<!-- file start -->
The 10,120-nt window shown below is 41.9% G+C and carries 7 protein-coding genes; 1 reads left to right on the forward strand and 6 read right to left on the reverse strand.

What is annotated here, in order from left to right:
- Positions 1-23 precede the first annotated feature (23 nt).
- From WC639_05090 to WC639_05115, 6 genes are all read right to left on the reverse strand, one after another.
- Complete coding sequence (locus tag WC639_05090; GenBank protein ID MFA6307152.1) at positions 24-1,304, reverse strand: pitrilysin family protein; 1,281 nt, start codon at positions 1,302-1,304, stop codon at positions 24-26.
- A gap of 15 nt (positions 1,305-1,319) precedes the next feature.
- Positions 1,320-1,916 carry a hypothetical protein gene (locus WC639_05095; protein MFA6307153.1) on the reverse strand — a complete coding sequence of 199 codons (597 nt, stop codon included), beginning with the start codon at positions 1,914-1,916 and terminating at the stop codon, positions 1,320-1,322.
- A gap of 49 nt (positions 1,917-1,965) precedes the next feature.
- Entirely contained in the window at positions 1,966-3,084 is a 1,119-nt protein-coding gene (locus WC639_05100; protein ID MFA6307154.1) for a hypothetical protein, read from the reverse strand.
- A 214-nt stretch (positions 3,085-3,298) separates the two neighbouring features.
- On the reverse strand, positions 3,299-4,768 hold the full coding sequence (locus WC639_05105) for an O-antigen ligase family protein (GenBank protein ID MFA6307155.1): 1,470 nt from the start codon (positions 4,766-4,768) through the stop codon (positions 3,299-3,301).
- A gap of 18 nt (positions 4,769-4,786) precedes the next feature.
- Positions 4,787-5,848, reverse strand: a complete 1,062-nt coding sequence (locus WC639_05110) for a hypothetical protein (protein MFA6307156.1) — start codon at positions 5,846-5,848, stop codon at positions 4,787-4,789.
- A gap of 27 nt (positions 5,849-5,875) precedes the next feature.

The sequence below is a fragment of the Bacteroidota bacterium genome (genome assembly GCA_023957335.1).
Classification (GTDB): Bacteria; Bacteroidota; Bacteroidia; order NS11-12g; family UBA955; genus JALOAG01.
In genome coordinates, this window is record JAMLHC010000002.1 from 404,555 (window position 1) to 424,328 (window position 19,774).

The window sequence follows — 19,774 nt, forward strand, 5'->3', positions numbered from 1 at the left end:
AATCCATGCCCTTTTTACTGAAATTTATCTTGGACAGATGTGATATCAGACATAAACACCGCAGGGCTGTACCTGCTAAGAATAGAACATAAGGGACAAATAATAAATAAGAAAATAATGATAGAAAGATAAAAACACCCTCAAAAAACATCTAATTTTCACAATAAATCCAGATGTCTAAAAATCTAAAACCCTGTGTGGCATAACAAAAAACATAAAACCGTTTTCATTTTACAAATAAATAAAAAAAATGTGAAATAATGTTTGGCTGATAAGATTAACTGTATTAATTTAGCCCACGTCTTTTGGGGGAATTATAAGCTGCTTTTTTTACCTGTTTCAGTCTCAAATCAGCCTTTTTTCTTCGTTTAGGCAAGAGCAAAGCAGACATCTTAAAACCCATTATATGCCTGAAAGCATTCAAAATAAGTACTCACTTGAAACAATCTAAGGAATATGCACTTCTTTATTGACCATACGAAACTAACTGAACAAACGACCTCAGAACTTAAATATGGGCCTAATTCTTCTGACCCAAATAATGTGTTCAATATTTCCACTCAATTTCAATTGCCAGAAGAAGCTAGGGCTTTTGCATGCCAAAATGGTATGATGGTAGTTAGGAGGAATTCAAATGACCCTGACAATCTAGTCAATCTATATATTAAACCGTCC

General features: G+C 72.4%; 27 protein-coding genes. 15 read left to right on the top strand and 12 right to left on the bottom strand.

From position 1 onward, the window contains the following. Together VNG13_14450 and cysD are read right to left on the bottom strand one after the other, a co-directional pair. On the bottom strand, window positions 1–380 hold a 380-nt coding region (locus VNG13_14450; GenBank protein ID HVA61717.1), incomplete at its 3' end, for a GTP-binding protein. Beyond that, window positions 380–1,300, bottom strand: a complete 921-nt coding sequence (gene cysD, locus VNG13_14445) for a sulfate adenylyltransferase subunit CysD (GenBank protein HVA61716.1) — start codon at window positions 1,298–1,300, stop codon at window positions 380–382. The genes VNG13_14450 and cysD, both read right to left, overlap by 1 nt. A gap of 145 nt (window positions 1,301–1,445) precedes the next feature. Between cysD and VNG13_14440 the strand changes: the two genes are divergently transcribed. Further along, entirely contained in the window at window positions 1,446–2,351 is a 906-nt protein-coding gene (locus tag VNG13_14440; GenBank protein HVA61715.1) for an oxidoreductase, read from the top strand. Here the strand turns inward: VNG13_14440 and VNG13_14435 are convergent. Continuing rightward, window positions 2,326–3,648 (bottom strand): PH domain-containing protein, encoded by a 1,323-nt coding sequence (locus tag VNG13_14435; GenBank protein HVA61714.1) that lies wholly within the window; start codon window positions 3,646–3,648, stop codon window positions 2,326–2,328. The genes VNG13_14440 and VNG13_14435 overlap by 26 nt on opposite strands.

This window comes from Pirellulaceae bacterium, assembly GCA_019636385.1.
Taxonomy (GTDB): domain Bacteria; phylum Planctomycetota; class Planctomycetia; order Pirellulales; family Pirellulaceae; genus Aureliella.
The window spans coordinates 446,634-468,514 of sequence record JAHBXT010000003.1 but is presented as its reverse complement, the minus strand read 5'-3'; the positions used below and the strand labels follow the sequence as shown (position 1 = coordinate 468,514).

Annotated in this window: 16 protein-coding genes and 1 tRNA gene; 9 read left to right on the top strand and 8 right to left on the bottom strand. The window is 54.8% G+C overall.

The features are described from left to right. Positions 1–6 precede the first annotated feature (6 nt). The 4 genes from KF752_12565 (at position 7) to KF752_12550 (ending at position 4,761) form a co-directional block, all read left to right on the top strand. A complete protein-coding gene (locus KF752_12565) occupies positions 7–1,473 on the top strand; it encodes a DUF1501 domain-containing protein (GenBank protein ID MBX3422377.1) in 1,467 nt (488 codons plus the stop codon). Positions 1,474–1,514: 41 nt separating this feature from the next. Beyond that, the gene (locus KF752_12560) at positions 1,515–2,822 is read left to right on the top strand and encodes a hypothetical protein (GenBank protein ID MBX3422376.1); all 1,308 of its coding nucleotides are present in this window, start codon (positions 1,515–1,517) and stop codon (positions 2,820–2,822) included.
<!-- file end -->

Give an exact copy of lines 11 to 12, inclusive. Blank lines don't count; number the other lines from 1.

- On the reverse strand, positions 3,299-4,768 hold the full coding sequence (locus WC639_05105) for an O-antigen ligase family protein (GenBank protein ID MFA6307155.1): 1,470 nt from the start codon (positions 4,766-4,768) through the stop codon (positions 3,299-3,301).
- A gap of 18 nt (positions 4,769-4,786) precedes the next feature.